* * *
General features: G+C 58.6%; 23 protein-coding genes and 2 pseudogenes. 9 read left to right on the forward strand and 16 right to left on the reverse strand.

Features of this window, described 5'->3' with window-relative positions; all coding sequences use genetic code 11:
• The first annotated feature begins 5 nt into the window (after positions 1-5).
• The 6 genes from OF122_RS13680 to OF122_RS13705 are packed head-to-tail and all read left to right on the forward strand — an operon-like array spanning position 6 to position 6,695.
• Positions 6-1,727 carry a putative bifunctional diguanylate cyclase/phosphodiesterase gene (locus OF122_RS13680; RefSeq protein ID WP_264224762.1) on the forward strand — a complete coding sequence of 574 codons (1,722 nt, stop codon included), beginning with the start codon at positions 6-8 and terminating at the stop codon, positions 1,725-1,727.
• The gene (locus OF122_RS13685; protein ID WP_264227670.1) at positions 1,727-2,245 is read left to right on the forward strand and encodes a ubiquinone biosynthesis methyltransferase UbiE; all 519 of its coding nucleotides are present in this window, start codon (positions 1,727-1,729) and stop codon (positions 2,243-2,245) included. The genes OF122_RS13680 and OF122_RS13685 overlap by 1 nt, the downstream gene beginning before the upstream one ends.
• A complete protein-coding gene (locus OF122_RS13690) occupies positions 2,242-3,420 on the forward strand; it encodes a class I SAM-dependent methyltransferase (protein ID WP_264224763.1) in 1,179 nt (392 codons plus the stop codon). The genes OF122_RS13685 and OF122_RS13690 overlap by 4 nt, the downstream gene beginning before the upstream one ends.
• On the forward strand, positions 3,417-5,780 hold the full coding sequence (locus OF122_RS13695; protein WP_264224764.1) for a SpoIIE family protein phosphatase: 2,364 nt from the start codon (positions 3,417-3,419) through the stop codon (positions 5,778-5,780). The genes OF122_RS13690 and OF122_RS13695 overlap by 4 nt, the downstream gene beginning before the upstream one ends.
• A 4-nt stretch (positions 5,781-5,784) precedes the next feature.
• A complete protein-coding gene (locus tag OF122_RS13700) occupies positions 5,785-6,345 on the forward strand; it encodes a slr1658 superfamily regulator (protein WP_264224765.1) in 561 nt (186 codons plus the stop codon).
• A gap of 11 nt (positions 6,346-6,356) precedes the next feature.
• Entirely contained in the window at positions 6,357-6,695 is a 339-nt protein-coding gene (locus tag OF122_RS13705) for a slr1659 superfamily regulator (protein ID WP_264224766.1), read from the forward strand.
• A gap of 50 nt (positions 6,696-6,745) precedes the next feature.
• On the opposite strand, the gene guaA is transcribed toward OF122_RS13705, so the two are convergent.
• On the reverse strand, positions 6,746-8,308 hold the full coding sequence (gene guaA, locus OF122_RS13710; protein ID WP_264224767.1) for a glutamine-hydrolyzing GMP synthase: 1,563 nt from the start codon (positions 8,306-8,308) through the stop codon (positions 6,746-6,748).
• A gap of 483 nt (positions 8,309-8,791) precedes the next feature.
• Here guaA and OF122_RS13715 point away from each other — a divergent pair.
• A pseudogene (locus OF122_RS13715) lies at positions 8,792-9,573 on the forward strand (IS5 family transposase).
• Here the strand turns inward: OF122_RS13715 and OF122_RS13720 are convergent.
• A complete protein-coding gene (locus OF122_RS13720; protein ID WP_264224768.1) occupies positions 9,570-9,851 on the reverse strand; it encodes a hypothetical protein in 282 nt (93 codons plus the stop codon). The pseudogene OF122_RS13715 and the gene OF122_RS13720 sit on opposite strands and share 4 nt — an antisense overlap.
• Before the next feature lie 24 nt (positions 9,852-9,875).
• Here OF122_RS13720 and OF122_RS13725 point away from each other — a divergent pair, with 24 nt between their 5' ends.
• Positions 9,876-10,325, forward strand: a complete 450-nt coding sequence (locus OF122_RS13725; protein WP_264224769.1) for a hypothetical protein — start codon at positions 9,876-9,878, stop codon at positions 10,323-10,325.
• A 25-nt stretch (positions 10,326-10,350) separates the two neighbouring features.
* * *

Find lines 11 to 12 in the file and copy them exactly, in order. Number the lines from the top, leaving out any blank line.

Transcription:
• A gap of 11 nt (positions 6,346-6,356) precedes the next feature.
• Entirely contained in the window at positions 6,357-6,695 is a 339-nt protein-coding gene (locus tag OF122_RS13705) for a slr1659 superfamily regulator (protein ID WP_264224766.1), read from the forward strand.